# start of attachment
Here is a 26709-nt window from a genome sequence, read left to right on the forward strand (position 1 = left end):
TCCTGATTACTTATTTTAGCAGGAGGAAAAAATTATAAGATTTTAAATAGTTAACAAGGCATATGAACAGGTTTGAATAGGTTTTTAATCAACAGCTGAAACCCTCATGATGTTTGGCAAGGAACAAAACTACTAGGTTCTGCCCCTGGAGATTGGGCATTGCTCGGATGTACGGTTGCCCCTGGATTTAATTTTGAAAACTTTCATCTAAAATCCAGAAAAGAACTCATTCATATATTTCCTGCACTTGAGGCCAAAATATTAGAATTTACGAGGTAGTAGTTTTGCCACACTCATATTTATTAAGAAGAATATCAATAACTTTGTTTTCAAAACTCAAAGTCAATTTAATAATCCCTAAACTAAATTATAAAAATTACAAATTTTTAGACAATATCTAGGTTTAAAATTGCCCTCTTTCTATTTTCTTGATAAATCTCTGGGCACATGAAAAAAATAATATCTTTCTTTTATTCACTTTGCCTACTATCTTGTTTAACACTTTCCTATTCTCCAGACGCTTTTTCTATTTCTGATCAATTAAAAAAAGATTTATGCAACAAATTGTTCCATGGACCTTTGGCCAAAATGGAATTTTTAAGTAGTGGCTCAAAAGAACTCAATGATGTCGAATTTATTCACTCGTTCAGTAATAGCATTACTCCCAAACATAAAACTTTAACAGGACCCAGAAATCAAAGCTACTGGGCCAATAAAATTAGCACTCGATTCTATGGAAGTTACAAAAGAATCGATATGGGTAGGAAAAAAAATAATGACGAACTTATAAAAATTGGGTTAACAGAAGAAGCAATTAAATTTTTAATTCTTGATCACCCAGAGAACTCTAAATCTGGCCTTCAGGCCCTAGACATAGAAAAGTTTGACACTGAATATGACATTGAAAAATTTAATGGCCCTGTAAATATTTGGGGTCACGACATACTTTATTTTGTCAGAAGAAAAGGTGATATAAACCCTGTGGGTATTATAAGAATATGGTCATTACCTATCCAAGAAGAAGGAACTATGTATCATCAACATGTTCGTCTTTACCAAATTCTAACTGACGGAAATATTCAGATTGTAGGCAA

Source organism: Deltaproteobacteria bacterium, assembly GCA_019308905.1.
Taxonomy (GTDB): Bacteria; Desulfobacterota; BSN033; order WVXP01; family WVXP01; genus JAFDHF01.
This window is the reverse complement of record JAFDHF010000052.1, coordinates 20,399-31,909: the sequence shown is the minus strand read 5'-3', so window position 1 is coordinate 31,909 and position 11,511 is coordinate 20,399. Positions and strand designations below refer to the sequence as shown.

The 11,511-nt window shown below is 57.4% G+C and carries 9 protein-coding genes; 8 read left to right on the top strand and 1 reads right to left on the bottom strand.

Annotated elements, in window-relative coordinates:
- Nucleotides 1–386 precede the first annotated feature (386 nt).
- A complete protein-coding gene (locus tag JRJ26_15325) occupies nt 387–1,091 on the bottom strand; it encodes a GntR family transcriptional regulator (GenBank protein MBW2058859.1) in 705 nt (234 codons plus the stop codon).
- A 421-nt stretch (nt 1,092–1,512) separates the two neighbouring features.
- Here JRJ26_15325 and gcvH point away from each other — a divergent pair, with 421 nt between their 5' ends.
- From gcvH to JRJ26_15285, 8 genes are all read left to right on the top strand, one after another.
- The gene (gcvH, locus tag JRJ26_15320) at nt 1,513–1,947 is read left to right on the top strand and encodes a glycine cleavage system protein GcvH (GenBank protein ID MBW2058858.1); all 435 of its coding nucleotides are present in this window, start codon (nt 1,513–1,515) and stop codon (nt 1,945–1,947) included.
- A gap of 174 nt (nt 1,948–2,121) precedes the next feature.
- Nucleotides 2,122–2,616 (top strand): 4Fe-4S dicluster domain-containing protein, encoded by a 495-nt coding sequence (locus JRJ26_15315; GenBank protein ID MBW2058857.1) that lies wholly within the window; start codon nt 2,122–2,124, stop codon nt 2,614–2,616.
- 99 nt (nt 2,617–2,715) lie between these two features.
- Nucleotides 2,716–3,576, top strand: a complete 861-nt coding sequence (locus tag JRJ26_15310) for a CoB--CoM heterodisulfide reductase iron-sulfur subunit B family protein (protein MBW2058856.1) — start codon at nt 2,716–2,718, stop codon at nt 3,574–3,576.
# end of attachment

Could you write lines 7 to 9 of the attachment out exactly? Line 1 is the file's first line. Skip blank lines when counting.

Annotated elements, in window-relative coordinates:
- Nucleotides 1–386 precede the first annotated feature (386 nt).
- A complete protein-coding gene (locus tag JRJ26_15325) occupies nt 387–1,091 on the bottom strand; it encodes a GntR family transcriptional regulator (GenBank protein MBW2058859.1) in 705 nt (234 codons plus the stop codon).